Ever gone to a movie and thought the violence was too much for the PG rating? Or seen an R-rated movie and wondered what the fuss was all about? That's someone at the MPAA board deciding for you that this is too much violence for some folks here, but this other violence here is more acceptable.

Someone at Marvel thought "whore" was an acceptable word to put in an all-ages book**, and our librarian disagreed, and now no more Marvel at the library. That is censorship, right there. Not in a country-wide fashion, no, you can still read Marvel comics elsewhere. But it is censorship nonetheless. And going back to movie ratings: when was the last time you saw a movie with an "A" rating in the theater? Once someone marks a film as being "too adult for even the R rating", that pretty much kills its distribution. Oh, sure, you can still find a few places that might play it, depending on the film. A seedy adult film theater (if they still exist in the days of private DVDs and internet porn), a tiny art-house showing, or heck, just wait for the DVD. Well, gosh, it can't really be censorship if it's still around, right?

Sure. And all those comics that didn't take up the Comics Code in the fifties could still be published, they weren't being censored, no, you just couldn't find them on the majority of newsstands.

Labels suck. They are, in a fashion, an abandoning of personal responsibility: "Well, the label says it's bad, so I don't have to use my own judgment and think about it myself, out it goes!".

They are also a hammer, a threat: "take that blood spray or cleavage out of that scene, there, or we'll give you an "A" rating and then you can't get your film into theaters. Conform to our standards for decency!"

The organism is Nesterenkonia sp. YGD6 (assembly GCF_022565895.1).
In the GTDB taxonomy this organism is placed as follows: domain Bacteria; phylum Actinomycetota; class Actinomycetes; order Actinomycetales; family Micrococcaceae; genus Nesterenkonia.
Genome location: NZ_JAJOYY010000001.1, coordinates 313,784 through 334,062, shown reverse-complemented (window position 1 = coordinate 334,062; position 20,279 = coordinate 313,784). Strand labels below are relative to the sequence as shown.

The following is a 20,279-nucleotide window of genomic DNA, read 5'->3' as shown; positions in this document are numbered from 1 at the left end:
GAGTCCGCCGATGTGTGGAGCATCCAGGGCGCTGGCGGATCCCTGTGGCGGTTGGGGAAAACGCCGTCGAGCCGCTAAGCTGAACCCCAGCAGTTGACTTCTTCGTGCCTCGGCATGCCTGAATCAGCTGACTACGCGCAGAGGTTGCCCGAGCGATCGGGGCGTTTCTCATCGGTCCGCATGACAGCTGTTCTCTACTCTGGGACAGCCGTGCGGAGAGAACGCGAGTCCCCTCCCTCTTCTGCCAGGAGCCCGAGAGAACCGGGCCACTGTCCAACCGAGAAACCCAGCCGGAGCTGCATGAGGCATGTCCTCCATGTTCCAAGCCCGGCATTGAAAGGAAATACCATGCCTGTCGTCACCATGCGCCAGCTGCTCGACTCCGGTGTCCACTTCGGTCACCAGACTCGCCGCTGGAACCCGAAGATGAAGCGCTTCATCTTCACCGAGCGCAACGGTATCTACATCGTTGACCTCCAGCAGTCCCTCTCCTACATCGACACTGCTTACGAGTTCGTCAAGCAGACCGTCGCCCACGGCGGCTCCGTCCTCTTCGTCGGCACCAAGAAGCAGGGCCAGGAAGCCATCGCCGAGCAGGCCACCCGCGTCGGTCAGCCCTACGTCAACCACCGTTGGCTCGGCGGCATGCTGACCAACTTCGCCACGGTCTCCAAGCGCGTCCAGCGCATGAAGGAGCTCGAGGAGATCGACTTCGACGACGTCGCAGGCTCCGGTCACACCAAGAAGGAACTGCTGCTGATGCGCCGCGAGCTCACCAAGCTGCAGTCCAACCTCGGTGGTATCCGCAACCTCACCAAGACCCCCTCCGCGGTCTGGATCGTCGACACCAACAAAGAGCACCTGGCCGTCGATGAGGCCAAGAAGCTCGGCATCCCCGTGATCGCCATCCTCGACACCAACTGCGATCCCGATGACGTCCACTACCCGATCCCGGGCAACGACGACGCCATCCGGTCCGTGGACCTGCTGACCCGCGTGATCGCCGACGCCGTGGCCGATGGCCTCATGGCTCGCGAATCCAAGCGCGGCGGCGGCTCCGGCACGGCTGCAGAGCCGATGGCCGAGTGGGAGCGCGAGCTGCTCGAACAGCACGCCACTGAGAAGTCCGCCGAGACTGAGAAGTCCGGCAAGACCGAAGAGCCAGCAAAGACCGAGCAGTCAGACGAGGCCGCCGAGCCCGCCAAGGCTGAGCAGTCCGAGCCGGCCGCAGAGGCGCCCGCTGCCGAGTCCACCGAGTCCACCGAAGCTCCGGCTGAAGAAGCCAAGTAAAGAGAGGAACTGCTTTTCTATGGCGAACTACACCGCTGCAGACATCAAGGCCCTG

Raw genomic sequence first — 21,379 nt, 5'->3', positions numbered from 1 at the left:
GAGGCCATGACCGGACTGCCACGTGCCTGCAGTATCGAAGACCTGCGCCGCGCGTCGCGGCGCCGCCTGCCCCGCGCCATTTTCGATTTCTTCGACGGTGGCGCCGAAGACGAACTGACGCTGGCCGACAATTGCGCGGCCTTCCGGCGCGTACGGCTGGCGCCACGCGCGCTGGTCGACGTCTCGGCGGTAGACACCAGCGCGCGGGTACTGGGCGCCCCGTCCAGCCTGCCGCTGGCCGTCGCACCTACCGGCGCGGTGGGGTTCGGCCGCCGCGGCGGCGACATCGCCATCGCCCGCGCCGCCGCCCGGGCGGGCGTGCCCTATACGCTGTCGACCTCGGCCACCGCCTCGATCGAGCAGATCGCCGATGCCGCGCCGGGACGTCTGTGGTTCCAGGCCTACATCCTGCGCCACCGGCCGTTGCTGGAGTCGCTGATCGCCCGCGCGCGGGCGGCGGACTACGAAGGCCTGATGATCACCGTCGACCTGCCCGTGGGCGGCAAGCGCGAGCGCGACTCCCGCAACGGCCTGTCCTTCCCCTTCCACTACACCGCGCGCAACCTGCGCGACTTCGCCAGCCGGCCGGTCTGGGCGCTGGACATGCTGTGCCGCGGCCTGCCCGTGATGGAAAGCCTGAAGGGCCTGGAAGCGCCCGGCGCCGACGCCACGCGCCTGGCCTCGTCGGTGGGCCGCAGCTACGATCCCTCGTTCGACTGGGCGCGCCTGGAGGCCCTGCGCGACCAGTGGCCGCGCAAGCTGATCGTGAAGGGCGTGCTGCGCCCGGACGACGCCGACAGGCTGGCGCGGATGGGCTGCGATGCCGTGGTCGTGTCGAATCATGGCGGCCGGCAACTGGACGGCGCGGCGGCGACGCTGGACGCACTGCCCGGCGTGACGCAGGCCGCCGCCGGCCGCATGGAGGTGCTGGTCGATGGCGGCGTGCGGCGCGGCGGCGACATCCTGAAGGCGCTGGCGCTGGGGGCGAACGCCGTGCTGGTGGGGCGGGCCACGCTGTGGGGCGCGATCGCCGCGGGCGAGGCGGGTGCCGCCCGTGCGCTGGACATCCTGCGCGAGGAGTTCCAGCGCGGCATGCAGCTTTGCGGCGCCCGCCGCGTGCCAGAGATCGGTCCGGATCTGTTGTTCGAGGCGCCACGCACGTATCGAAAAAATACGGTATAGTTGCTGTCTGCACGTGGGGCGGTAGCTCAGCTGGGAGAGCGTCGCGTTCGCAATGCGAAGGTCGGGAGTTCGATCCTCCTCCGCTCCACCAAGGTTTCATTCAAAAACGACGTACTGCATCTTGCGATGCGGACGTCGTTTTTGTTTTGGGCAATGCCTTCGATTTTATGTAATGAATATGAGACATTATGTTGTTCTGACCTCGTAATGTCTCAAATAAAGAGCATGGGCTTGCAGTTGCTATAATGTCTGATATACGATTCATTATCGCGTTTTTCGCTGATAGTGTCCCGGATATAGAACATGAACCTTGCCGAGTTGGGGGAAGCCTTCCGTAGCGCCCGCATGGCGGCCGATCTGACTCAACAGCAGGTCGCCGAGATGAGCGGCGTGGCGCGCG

You may not think a simple warning label could have much effect, but then you probably also don't pay much attention to what CDs get into Wal-Mart and which don't due to labels or potentially offensive material. You don't care or even know about about some gangsta rapper failing to sell some album because the forces that be behind the scenes are "looking out for the public interest". You probably don't know about artists as tame as Sheryl Crow running into content troubles with chain outlets. And Tipper Gore only wanted to help parents with the awful drudge-work of raising children when she formed the PMRC. Surely she didn't think she would institute censorship, oh, no.

Ami probably means well, the librarian may have nothing but the finest of intentions, but really, it doesn't take a whole lot of foresight to see how these things can start benignly but snowball out of control, far beyond what anyone thought they wanted, since it's happened before, and we even have an example specific to comics that we can look at and evaluate.

What's that everyone says about history and being doomed to repeat it...?

*I really wish I were confident enough about my readership that I didn't feel the need to mention that was all a joke.

**Actually, I think it's far more likely that nobody at Marvel is really paying attention to their rating labels, or that they don't want to have to judge each issue individually so that little Billy can read Avengers #347 but isn't allowed to see the continued story in Avengers #348...